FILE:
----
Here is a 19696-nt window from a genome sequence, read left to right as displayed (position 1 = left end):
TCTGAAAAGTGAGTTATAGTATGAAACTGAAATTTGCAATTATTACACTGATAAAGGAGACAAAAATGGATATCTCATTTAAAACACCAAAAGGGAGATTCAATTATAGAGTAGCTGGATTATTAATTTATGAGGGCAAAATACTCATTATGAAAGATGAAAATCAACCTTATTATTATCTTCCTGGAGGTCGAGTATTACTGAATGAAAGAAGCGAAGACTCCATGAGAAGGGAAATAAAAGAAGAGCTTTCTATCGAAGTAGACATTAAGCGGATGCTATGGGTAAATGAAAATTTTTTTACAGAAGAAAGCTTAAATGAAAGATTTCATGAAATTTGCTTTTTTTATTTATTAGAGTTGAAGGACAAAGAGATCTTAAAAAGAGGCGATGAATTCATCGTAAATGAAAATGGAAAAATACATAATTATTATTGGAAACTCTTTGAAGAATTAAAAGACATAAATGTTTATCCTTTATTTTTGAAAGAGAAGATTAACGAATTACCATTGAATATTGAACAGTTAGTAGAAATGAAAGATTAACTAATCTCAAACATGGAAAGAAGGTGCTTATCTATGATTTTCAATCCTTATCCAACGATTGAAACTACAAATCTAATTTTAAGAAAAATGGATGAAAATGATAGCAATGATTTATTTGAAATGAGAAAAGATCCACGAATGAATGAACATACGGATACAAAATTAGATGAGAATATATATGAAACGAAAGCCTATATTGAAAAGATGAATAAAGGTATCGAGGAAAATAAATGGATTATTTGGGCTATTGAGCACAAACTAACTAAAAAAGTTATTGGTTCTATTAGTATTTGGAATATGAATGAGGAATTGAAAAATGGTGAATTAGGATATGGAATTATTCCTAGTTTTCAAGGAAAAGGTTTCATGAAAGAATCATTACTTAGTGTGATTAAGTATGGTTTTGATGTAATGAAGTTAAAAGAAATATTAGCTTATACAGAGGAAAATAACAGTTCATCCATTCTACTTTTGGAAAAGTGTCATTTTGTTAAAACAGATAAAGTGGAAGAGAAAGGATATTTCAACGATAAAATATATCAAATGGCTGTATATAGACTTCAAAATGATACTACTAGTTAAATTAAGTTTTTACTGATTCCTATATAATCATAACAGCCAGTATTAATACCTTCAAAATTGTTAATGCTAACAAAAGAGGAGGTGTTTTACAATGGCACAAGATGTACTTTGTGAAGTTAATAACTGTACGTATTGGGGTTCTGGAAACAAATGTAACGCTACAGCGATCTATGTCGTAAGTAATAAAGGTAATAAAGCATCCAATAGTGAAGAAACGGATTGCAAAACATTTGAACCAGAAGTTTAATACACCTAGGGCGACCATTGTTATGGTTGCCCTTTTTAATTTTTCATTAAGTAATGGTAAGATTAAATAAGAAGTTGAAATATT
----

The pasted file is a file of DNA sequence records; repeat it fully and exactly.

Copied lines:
Here is a 19696-nt window from a genome sequence, read left to right as displayed (position 1 = left end):
TCTGAAAAGTGAGTTATAGTATGAAACTGAAATTTGCAATTATTACACTGATAAAGGAGACAAAAATGGATATCTCATTTAAAACACCAAAAGGGAGATTCAATTATAGAGTAGCTGGATTATTAATTTATGAGGGCAAAATACTCATTATGAAAGATGAAAATCAACCTTATTATTATCTTCCTGGAGGTCGAGTATTACTGAATGAAAGAAGCGAAGACTCCATGAGAAGGGAAATAAAAGAAGAGCTTTCTATCGAAGTAGACATTAAGCGGATGCTATGGGTAAATGAAAATTTTTTTACAGAAGAAAGCTTAAATGAAAGATTTCATGAAATTTGCTTTTTTTATTTATTAGAGTTGAAGGACAAAGAGATCTTAAAAAGAGGCGATGAATTCATCGTAAATGAAAATGGAAAAATACATAATTATTATTGGAAACTCTTTGAAGAATTAAAAGACATAAATGTTTATCCTTTATTTTTGAAAGAGAAGATTAACGAATTACCATTGAATATTGAACAGTTAGTAGAAATGAAAGATTAACTAATCTCAAACATGGAAAGAAGGTGCTTATCTATGATTTTCAATCCTTATCCAACGATTGAAACTACAAATCTAATTTTAAGAAAAATGGATGAAAATGATAGCAATGATTTATTTGAAATGAGAAAAGATCCACGAATGAATGAACATACGGATACAAAATTAGATGAGAATATATATGAAACGAAAGCCTATATTGAAAAGATGAATAAAGGTATCGAGGAAAATAAATGGATTATTTGGGCTATTGAGCACAAACTAACTAAAAAAGTTATTGGTTCTATTAGTATTTGGAATATGAATGAGGAATTGAAAAATGGTGAATTAGGATATGGAATTATTCCTAGTTTTCAAGGAAAAGGTTTCATGAAAGAATCATTACTTAGTGTGATTAAGTATGGTTTTGATGTAATGAAGTTAAAAGAAATATTAGCTTATACAGAGGAAAATAACAGTTCATCCATTCTACTTTTGGAAAAGTGTCATTTTGTTAAAACAGATAAAGTGGAAGAGAAAGGATATTTCAACGATAAAATATATCAAATGGCTGTATATAGACTTCAAAATGATACTACTAGTTAAATTAAGTTTTTACTGATTCCTATATAATCATAACAGCCAGTATTAATACCTTCAAAATTGTTAATGCTAACAAAAGAGGAGGTGTTTTACAATGGCACAAGATGTACTTTGTGAAGTTAATAACTGTACGTATTGGGGTTCTGGAAACAAATGTAACGCTACAGCGATCTATGTCGTAAGTAATAAAGGTAATAAAGCATCCAATAGTGAAGAAACGGATTGCAAAACATTTGAACCAGAAGTTTAATACACCTAGGGCGACCATTGTTATGGTTGCCCTTTTTAATTTTTCATTAAGTAATGGTAAGATTAAATAAGAAGTTGAAATATT